dc.identifier.urihttp://hdl.handle.net/10722/180078-
dc.description.abstract´╗┐Background Mesenchymal stem cells (MSC) were first discovered in the 1970s by scientist A.J. Friedenstein and his colleagues. Friedenstein isolated the first mesenchymal stem cells and was credited for discovering its multilineage differentiation potential. To this day, an extensive amount of research has been conducted on the use of these cells in the treatment of degenerative diseases and various autoimmune disorders. Its migratory ability and immunosuppressive characteristics make MSCs advantageous in an inflammatory environment. Recently, MSCs were also found to have the ability to phagocytose apoptotic bodies generated from T-cells and B-cells. Objectives In this study, we sought to investigate the phagocytic capability of MSCs further in a cancer setting and observe whether or not MSCs could become immunostimulatory cells after phagocytosis of apoptotic cancer cells. Methods To conduct this study, we first used UV-irradiation to generate apoptotic cells from 3 neuroblastoma (NB) cell lines. After apoptotic NB cells were generated, they were then co-cultured with MSCs for phagocytosis to occur. To detect phagocytosis, we stained the apoptotic NB cells with a red fluorescent dye PKH-26 and MSCs with CFSE, a green fluorescent dye. Then, we used flow cytometry to detect the percentage of phagocytosis. After phagocytosis, we collected the supernatants from the MSCs treated with the apoptotic NB cells and observed how the IL-6 and IL-8 cytokine levels changed compared to the levels from the supernatant of the MSCs only. Results and Conclusions After conducting this experiment, our results showed that in a cancer environment MSCs were able to phagocytose apoptotic NB cells. Furthermore, after phagocytosis the IL-6 and IL-8 cytokine levels increased significantly in the MSCs treated with apoptotic NB cells compared to the control group with MSCs only. Since IL-6 and IL-8 are both considered pro-inflammatory cytokines, we can conclude that after phagocytosis of apoptotic NB cells, MSCs can become immunostimulatory cells. To further confirm our findings, various other cytokines should be tested and more experiments should be done. This way, a more complete picture can be generated describing how MSC cytokine secretion activity changes after phagocytosis of apoptotic neuroblastoma cells.-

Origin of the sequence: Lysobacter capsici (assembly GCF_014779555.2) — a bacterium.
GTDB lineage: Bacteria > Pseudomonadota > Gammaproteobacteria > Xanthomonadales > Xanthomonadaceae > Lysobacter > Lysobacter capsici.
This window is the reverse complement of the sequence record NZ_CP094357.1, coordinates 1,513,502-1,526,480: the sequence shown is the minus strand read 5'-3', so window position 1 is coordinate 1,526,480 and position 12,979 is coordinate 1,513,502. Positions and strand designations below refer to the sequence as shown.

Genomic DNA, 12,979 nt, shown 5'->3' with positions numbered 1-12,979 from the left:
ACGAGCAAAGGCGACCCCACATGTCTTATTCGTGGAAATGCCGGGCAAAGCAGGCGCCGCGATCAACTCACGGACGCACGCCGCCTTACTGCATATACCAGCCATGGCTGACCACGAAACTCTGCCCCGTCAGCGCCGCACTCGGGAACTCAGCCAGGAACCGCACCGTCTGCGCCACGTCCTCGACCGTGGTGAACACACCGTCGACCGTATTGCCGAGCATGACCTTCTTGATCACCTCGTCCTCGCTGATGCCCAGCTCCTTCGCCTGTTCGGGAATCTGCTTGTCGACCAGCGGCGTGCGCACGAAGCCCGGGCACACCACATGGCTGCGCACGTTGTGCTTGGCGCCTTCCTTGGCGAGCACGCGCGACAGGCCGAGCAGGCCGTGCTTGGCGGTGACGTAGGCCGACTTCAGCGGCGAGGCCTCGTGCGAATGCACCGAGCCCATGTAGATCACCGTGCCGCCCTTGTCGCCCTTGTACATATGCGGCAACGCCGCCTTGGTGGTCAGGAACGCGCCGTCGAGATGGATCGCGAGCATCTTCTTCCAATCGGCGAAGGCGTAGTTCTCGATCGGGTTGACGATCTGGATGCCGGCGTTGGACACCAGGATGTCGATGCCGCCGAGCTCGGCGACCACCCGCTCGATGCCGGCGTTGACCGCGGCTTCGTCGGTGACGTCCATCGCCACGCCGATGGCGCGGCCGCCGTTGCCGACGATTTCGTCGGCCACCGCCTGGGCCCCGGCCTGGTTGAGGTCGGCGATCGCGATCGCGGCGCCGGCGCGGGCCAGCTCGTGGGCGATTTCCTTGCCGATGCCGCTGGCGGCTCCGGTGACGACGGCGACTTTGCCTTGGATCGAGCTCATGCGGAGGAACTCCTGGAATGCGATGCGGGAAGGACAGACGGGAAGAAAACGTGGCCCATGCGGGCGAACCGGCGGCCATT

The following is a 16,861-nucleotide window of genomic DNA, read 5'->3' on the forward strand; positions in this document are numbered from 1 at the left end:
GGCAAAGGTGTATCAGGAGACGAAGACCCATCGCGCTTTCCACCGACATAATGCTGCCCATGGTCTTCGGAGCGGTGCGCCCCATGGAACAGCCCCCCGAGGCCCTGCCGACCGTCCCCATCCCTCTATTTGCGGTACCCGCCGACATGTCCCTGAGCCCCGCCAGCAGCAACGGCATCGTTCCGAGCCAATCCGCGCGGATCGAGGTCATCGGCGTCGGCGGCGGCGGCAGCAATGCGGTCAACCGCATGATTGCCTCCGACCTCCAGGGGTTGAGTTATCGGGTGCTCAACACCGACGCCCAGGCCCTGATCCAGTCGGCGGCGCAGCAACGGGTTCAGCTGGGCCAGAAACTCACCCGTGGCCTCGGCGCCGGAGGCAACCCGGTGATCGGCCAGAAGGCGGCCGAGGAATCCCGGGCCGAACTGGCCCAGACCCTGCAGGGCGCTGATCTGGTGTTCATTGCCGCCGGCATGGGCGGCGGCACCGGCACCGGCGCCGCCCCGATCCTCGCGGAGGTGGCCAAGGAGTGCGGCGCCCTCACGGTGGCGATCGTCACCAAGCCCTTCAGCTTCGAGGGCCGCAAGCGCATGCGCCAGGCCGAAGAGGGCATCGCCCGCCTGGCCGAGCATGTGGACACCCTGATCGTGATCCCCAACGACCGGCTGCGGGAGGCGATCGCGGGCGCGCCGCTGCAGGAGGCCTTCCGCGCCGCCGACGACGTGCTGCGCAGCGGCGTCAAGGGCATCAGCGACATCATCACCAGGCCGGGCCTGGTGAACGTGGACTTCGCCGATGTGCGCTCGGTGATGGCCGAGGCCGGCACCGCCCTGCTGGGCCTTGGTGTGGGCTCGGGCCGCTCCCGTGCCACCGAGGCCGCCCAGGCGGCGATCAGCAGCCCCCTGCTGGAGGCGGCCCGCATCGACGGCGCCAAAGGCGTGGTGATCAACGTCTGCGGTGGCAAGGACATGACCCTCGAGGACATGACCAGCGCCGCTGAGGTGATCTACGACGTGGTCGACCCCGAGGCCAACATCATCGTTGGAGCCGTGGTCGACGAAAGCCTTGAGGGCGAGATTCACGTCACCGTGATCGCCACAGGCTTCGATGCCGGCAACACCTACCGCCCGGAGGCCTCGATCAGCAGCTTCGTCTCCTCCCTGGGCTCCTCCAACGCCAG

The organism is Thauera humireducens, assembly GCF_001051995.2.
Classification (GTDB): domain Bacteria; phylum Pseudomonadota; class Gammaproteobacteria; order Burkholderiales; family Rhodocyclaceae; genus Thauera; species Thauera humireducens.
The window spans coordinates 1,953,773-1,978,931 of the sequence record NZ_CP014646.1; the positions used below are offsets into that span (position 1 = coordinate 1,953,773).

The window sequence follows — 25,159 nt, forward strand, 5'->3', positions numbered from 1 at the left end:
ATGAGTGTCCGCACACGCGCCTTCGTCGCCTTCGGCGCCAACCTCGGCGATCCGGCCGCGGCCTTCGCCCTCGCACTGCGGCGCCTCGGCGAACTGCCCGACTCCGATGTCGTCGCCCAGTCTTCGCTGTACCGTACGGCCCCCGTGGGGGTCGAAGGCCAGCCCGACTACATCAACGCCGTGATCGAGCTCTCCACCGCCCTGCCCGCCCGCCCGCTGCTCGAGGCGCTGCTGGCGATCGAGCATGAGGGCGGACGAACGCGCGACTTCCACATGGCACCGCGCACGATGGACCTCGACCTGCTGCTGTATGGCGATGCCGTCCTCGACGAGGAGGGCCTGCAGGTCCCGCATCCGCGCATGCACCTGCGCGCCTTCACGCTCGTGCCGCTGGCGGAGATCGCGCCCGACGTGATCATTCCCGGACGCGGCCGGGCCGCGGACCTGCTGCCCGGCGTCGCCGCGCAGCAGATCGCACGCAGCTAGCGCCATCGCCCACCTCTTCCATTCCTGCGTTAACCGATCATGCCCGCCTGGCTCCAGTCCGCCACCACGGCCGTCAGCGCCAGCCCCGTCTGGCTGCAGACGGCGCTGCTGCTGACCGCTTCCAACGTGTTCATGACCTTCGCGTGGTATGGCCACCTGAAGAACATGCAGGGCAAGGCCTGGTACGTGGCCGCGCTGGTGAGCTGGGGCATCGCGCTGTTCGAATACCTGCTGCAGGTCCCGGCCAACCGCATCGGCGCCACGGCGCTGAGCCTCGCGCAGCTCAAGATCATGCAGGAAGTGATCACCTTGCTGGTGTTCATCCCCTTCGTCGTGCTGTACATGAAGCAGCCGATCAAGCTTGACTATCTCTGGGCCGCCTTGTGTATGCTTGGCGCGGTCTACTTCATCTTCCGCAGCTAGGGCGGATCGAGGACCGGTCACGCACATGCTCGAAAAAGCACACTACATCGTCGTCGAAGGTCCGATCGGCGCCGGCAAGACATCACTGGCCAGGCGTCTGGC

dc.languageeng-
dc.publisherThe University of Hong Kong (Pokfulam, Hong Kong)-
dc.relation.ispartofHKU Theses Online (HKUTO)-
dc.rightsThe author retains all proprietary rights, (such as patent rights) and the right to use in future works.-
dc.rightsCreative Commons: Attribution 3.0 Hong Kong License-
dc.source.urihttp://hub.hku.hk/bib/B48541485-
dc.subject.lcshStem cells.-
dc.subject.lcshNeuroblastoma.-
dc.titleInteraction of bone marrow-derived mesenchymal stem cells on neuroblastoma cells-
dc.typePG_Thesis-
dc.identifier.hkulb4854148-
dc.description.thesisnameMaster of Medical Sciences-
dc.description.thesislevelMaster-
dc.description.thesisdisciplinePaediatrics and Adolescent Medicine-
dc.description.naturepublished_or_final_version-
dc.identifier.doi10.5353/th_b4854148-
dc.date.hkucongregation2012-